Electric Car Maker Tesla Plans to Short Circuit New-car Dealers

Electric Car Maker Tesla Plans to Short Circuit New-car Dealers

Electric Car Maker Tesla Plans to Short Circuit New-car Dealers

If you want to buy a new car or truck in the United States, you have the choice of going to a dealership in person or not buying at all. For the first time, one automaker – electric vehicle maker Tesla – will attempt to short-circuit dealers by selling its cars directly to consumers over the Internet. It’s controversial, risky and already under fire from traditional dealers, but Tesla’s model could spark bigger changes.

The store above in Denver is one of 14 Tesla has opened in the United States and 25 worldwide, with another eight to 10 set to open in North America before the end of the year. While the company has focused on meeting production targets of its electric Model S sedan, it’s also been adding stores like these – owned by the factory, usually located in malls or central shopping districts closer to Urban Outfitters than other car dealerships.

It’s a key part of Tesla’s overall business: Instead of building cars and selling them to dealers who hawk them to shoppers, Tesla wants to build only cars customers order – eliminating part of the auto industry’s massive overhead costs in inventory. By selling its cars directly, Tesla’s executives believe they can make their customers happy, and eventually sell more cars for less money.

“Our way of thinking about the whole ownership experience is fundamentally different than the way other car companies think about it,” said George Blankenship, Tesla’s vice president for sales. “The best way to do this is to control the process throughout.”

There’s a reason America’s 17,500 dealer franchises have an impenetrable hold on where you buy a new vehicle. Over seven decades, new-car dealers have built a protective web of state and federal laws that give them a legal shield against automakers and their own competitive urges unique in American business.

Starting in the late 1930s, auto dealers successfully lobbied state capitols to even the field with manufacturers, who were prone to canceling franchises without warning, making it costly for an automaker to pare back franchises once granted. In modern times, those rules are what prevent automakers from going the route of Apple or Amazon; it’s illegal in several states to sell new vehicles over the Internet or for an automaker to own a dealership.

Much as those rules protect dealers, they also make dealers immune to some of the consumer pressures other businesses face. More customers file complaints about auto dealers with consumer protection agencies than any other business, according to the Consumer Federation of America. While new-car dealers do face tougher standards than used-car lots, buying a new car can often be a painful process even when no rules are broken.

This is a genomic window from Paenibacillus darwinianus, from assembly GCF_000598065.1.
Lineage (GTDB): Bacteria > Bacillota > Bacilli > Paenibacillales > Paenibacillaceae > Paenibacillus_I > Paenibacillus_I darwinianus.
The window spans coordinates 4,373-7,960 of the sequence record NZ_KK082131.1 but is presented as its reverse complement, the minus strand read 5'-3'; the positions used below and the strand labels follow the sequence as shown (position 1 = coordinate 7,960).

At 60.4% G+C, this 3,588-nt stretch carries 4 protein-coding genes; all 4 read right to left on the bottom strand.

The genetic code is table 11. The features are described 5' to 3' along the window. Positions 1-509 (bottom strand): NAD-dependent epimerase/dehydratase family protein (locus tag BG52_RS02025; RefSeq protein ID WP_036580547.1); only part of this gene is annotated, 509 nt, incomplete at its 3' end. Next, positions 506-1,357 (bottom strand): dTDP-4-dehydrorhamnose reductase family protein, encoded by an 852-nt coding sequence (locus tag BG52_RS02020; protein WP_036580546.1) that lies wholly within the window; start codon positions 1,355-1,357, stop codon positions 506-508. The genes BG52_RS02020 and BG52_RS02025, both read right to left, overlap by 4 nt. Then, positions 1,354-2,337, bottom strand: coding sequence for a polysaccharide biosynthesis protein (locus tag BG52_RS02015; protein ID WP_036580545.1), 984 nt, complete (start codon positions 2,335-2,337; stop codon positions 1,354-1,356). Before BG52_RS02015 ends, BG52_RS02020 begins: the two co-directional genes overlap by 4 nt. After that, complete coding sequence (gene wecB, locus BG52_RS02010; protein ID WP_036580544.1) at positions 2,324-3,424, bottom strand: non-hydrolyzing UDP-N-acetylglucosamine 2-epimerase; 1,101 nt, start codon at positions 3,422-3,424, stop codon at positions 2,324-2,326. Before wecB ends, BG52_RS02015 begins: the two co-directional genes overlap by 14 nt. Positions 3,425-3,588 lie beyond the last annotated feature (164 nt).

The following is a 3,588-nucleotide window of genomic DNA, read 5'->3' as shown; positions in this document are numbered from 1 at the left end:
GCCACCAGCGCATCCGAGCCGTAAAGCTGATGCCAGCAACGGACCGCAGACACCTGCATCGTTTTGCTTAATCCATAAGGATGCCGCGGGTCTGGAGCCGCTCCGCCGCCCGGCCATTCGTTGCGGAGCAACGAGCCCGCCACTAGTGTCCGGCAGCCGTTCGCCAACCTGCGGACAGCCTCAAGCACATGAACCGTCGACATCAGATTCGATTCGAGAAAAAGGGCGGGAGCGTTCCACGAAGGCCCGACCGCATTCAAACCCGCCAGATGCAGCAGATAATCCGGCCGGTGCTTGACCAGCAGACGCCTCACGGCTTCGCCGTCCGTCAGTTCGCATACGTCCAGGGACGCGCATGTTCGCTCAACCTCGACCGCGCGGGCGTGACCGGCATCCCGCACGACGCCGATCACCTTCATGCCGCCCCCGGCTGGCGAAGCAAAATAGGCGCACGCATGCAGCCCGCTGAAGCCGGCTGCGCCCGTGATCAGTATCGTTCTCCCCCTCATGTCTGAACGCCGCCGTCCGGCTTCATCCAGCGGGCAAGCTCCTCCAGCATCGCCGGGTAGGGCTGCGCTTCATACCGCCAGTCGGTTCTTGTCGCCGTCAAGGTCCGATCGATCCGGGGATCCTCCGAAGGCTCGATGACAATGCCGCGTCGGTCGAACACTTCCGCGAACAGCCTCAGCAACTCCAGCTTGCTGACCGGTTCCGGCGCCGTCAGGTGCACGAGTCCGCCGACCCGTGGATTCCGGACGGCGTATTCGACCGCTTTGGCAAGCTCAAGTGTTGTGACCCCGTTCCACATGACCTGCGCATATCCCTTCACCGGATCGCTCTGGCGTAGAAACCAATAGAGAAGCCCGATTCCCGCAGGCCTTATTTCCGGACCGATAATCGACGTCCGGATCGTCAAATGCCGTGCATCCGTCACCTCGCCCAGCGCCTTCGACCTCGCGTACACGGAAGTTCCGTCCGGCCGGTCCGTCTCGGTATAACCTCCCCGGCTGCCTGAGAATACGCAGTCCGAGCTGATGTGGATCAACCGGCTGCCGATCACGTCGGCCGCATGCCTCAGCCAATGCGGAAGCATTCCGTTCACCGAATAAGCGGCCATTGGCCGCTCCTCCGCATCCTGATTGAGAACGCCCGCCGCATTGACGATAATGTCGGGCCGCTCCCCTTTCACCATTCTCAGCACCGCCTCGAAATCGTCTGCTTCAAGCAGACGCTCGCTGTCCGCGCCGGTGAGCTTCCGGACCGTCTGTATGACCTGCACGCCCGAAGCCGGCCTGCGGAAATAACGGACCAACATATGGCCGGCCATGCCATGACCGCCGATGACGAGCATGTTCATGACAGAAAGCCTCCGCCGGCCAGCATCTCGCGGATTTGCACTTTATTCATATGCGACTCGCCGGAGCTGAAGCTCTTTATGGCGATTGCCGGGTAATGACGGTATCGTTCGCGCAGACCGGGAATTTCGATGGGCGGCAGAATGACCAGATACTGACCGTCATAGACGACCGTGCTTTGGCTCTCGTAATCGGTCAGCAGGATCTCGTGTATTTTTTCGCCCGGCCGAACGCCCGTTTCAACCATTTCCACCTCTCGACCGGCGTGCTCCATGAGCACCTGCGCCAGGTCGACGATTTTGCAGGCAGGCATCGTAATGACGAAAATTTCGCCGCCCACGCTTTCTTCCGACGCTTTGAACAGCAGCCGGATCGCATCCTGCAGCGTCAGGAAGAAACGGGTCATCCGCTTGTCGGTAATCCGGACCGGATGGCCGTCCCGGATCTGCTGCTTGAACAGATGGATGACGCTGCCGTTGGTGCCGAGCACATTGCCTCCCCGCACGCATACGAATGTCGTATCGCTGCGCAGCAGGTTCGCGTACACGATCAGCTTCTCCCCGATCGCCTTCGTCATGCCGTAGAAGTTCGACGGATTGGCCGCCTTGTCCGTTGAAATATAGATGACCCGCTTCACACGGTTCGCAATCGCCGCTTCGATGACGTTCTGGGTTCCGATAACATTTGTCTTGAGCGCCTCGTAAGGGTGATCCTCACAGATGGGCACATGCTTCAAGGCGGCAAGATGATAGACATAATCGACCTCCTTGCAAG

Posted by on Sep 2012. Ref: Google. All trademarks acknowledged. Filed under Featured News, Shopping. Comments and Trackbacks closed. Follow responses: RSS 2.0

5 Comments for “Electric Car Maker Tesla Plans to Short Circuit New-car Dealers”


  1. I was National Network Performance manager for Daewoo cars in the UK and we sold directly through our own outlets. We outsold every smaller importer at the time and made money [Kia Hyundai Proton etc]. The traditional route is time consuming and safe, but slow. Direct we achieved 3% UK market share in 3 years 34000 units PA. Chevrolet bought Daewoo, went traditional, and shrank the business to 6000 units and today have never achieved much more than 0.7% market share. My concern would be the marketing and support structure; that to one side go for it. Happy to share experience from this side of the pond and give some tips on hurdles and easy wins.

  2. Mark Gemmell


    That’s very interesting Bob. Thanks for sharing your experience.

    I am a Tesla user, customer and supporter, but my view from outside the sector is that maybe they are trying to do too many revolutionary by they changing the entire supply chain as well as all the other things they are doing.

    However the impression I get is that it wasn’t “too much “effort for you to reach 3% share going direct so maybe they are doing the right thing. You should apply for a job with them at their office in Maidenhead… I’m sure your experience would serve them well.

  3. Michael Hayes


    Very one sided article, no understanding of the business. Consumer pressures? Apple margin is 10 times what dealer margins are. Comparing a distribution system for exotic cars to normal everyday transportation is off the mark. What about trades? Pricing on new vehicles is pretty transparent today, do you know what invoice is for your IPAD?

  4. Frank Trovato


    I am with you Michael. Along with the question of trades, how would Tesla handle the owner experience in regards to parts and service? Are they going to certify after market service centers,where customers can wait for Fed Ex to show up with parts? George Blankenship thinking he can control the process is the same as saying everyone who buys a Tesla is going to follow his model. Sounds a little Saturn -ish Ownership experience is different for every individual. It would seem the lesson to be learned from what happened to Daewoo in the UK is that it was a flash in the pan that could not be sustained without a direct dealer network. People need to get off the old cliche it’s painful to deal with dealers. Good luck George. Without the proper dealer network in place I believe you are heading down the road to becoming the next Dae-who ?

  5. blake g


    By March of next year there will be a service center within fifty miles of eighty percent of current reservation holders……

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